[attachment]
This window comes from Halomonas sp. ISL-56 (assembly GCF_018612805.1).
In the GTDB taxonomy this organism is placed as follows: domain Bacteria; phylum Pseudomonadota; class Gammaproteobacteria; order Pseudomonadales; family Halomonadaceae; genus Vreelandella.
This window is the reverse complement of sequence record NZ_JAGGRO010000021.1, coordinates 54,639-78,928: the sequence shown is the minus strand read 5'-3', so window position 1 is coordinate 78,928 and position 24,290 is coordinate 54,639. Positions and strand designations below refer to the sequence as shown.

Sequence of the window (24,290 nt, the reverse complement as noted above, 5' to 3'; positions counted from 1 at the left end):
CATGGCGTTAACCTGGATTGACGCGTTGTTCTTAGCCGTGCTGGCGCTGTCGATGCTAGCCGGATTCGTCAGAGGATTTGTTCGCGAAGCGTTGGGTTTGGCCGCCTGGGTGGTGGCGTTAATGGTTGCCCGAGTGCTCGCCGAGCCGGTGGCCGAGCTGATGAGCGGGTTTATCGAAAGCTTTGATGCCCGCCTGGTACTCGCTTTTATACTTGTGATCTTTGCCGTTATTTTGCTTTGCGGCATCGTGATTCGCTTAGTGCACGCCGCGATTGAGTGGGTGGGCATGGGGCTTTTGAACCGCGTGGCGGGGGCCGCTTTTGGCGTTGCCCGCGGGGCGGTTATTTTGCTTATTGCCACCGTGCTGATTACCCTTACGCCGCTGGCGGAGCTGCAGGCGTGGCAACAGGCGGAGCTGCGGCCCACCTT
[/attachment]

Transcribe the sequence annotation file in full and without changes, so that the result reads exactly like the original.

This window comes from Halomonas sp. ISL-56 (assembly GCF_018612805.1).
In the GTDB taxonomy this organism is placed as follows: domain Bacteria; phylum Pseudomonadota; class Gammaproteobacteria; order Pseudomonadales; family Halomonadaceae; genus Vreelandella.
This window is the reverse complement of sequence record NZ_JAGGRO010000021.1, coordinates 54,639-78,928: the sequence shown is the minus strand read 5'-3', so window position 1 is coordinate 78,928 and position 24,290 is coordinate 54,639. Positions and strand designations below refer to the sequence as shown.

Sequence of the window (24,290 nt, the reverse complement as noted above, 5' to 3'; positions counted from 1 at the left end):
CATGGCGTTAACCTGGATTGACGCGTTGTTCTTAGCCGTGCTGGCGCTGTCGATGCTAGCCGGATTCGTCAGAGGATTTGTTCGCGAAGCGTTGGGTTTGGCCGCCTGGGTGGTGGCGTTAATGGTTGCCCGAGTGCTCGCCGAGCCGGTGGCCGAGCTGATGAGCGGGTTTATCGAAAGCTTTGATGCCCGCCTGGTACTCGCTTTTATACTTGTGATCTTTGCCGTTATTTTGCTTTGCGGCATCGTGATTCGCTTAGTGCACGCCGCGATTGAGTGGGTGGGCATGGGGCTTTTGAACCGCGTGGCGGGGGCCGCTTTTGGCGTTGCCCGCGGGGCGGTTATTTTGCTTATTGCCACCGTGCTGATTACCCTTACGCCGCTGGCGGAGCTGCAGGCGTGGCAACAGGCGGAGCTGCGGCCCACCTT